Coffee and a Concept – BMW GINA Light Visionary Model

Every week, we sit down for a brew and look at a concept car that changed the industry or the way we think about cars.  This week, we’re not going too far back to look at one of the most innovative form and function concepts ever introduced: the BMW GINA Light Visionary Model.

The Geometry and functions In ‘N’ Adaptaction (GINA) concept was designed by BMW’s head of design, Christopher Bangle, and construction began in 2001.  The car is a current concept still shown in Beamer’s design museum here in the United States.


Fabric Body

The GINA Light Visionary Model is unique in two ways: it’s a total rethink of auto body work and a redesign of how we imagine form and function in an automobile.  The concept’s primary attribute is its fabric skin, which allows it to change shape easily and opened up a host of possibilities for the design team.

The body fabric is a flexible, stretchable and water-resistant, translucent man-made polyurethane-coated spandex that is both pliable and durable.  It resists temperature extremes and doesn’t swell or shrink with them.  Movement (loosening) of the skin’s stretch does not slacken it, so the car’s body changes shape smoothly.

This gives a lot of interesting possibilities for the underlying structure.


The BMW GINA’s Structure

The frame underlying the fabric skin is made up of a combination steel, flexible carbon struts, and aluminum wire.  This is all controlled through the driver’s console and by sensors and computers within the car.  A combination of hydraulic and electric actuators make the physical changes required, such as the “hood” opening (above) and doors opening and closing.

Of course, the BMW GINA does not have a crash frame or other legal requirements for road use, being a concept only, but the ideas it creates can be incorporated into future vehicle design.


Shape-Changing Awesomeness

Obviously, the most eye-catching part of the GINA’s design is its ability to shape shift.  Not only are the doors nearly seamless with the car when closed, but they “flex” to open rather than swinging out on a hinge as we would normally expect.  This small change heralds a lot of other subtle flexibilities the GINA offers.

The headlamps “blink” like an eye, closing when not in use, opening slightly on low beam and opening wider when high beams are on.  The hood, as seen above, parts to allow access to the engine and can be stretched open to nearly the edges of the fenders.  Fenders, too, can be stretched for a more muscular look or to control wind over the canopy.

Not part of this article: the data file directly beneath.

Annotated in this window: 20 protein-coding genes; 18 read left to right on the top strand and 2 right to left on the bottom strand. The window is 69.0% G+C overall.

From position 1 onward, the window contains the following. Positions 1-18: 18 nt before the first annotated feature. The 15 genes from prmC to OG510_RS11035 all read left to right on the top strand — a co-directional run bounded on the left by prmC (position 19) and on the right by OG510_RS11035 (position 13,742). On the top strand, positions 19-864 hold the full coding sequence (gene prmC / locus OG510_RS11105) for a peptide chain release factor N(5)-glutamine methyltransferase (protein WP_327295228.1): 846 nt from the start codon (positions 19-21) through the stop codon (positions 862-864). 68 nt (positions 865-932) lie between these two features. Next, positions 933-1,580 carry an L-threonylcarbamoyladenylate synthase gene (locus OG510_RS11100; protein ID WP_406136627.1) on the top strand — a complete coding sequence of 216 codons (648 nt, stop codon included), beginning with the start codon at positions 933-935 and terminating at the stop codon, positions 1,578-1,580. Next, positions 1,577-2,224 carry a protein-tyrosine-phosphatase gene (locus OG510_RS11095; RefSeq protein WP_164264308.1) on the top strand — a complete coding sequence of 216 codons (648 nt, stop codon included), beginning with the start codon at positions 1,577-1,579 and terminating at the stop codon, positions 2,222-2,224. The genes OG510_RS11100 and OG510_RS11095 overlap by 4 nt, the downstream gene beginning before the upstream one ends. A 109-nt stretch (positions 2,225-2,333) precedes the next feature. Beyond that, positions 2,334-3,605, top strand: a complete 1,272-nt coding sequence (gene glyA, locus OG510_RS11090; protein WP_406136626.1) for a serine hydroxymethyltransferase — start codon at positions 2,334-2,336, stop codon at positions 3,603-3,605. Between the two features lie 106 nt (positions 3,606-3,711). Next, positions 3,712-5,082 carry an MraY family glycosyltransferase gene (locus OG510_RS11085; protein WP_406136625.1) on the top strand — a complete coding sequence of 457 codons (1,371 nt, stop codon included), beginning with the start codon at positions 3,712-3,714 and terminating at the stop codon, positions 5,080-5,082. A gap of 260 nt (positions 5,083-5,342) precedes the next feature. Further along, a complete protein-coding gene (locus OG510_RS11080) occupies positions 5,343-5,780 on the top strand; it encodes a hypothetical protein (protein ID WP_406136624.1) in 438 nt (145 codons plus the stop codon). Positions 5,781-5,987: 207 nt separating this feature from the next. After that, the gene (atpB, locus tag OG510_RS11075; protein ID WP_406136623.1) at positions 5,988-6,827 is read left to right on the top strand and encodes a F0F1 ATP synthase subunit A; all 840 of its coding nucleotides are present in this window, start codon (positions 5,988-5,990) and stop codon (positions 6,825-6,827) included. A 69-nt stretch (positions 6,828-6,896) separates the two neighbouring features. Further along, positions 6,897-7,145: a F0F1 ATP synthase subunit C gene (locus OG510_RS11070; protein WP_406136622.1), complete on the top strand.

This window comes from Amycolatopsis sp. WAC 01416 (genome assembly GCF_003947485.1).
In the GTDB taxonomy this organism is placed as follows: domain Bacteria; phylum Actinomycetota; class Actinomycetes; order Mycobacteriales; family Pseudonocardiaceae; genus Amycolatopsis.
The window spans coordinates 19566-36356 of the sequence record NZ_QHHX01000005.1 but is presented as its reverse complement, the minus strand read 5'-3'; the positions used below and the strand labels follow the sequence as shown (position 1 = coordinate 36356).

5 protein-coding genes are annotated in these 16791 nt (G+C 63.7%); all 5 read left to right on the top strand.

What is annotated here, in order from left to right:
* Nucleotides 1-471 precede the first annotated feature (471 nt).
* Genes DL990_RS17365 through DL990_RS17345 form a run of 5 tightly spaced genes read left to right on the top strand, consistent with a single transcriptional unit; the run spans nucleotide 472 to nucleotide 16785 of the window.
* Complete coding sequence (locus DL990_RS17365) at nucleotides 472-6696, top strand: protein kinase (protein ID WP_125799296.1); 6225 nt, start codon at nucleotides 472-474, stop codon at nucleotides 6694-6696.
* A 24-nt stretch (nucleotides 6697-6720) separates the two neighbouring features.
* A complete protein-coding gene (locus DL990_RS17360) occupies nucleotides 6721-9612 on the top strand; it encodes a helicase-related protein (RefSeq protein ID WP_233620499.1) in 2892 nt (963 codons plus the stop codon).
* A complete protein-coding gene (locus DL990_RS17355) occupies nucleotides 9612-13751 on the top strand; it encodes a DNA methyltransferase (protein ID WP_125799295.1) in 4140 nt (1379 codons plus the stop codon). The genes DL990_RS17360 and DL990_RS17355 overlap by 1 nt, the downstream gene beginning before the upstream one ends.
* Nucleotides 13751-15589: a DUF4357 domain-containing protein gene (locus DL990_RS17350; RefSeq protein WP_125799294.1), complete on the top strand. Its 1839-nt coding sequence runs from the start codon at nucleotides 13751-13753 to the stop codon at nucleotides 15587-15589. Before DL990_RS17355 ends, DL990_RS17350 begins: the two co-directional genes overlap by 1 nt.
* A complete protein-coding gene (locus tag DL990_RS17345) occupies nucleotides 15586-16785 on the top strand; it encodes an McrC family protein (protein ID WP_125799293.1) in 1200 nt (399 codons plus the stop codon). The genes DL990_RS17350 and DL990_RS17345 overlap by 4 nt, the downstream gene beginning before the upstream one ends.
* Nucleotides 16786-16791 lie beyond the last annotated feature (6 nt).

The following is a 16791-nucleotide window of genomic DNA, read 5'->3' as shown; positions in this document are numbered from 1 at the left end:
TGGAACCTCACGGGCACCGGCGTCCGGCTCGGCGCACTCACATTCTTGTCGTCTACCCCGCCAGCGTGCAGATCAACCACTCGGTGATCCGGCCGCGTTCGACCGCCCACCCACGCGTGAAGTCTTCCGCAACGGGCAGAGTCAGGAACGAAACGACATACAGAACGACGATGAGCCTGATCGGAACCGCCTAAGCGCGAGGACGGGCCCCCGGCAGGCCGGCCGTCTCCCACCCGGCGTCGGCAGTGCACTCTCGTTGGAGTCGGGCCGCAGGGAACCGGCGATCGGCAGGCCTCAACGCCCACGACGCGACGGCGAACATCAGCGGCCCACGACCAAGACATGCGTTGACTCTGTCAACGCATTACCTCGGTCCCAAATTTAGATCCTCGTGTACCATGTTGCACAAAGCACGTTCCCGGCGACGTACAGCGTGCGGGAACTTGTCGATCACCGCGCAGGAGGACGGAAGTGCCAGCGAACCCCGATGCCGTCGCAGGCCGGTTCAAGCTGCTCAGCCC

At the rear, the deck lid can shape shift to match the vehicle’s speed and aerodynamic needs, lifting a spoiler to various heights according to need.  The taillights are underneath the semi-translucent skin, shining through when on.

Inside the GINA, seating also molds to the driver and passenger.  When no one is in the car, the seats take on a flat, plastique shape, but when activated by touch as someone enters, they mold themselves to fit.  To go along with that, the steering wheel and instruments have an “idle” position far forward of the driver when not in use.  When the driver sits in the seat or activates them manually, they move forward and upwards to a proper viewing angle and for easy access to control the car.  This makes it easier to get in and out of the car and moves the controls out of the way when the car is parked.



BMW produced a short series of video clips to showcase the BMW GINA Light Visionary Model and its attributes.  You can see those below followed by a photo gallery of the car.

Aaron Turpen
An automotive enthusiast for most of his adult life, Aaron has worked in and around the industry in many ways. He is an accredited member of the Rocky Mountain Automotive Press (RMAP), the Midwest Automotive Media Association (MAMA), the Texas Auto Writers Association (TAWA), and freelances as a writer and journalist around the Web and in print. You can find his portfolio at